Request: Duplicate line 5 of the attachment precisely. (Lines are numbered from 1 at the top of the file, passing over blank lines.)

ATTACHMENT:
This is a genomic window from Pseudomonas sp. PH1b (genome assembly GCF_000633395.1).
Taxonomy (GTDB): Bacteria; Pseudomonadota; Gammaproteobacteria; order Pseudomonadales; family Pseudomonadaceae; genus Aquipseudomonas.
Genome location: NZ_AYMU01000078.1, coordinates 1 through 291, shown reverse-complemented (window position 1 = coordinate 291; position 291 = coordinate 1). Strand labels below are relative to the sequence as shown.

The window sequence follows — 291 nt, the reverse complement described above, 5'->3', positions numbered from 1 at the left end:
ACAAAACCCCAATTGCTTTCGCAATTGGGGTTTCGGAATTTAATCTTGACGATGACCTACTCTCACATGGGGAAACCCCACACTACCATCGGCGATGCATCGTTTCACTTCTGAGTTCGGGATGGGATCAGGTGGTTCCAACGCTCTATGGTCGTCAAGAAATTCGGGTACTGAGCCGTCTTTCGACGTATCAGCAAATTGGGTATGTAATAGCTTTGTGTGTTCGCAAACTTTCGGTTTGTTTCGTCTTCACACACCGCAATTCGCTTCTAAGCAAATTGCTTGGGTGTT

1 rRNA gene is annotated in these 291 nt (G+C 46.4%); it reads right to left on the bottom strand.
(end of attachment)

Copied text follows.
ACAAAACCCCAATTGCTTTCGCAATTGGGGTTTCGGAATTTAATCTTGACGATGACCTACTCTCACATGGGGAAACCCCACACTACCATCGGCGATGCATCGTTTCACTTCTGAGTTCGGGATGGGATCAGGTGGTTCCAACGCTCTATGGTCGTCAAGAAATTCGGGTACTGAGCCGTCTTTCGACGTATCAGCAAATTGGGTATGTAATAGCTTTGTGTGTTCGCAAACTTTCGGTTTGTTTCGTCTTCACACACCGCAATTCGCTTCTAAGCAAATTGCTTGGGTGTT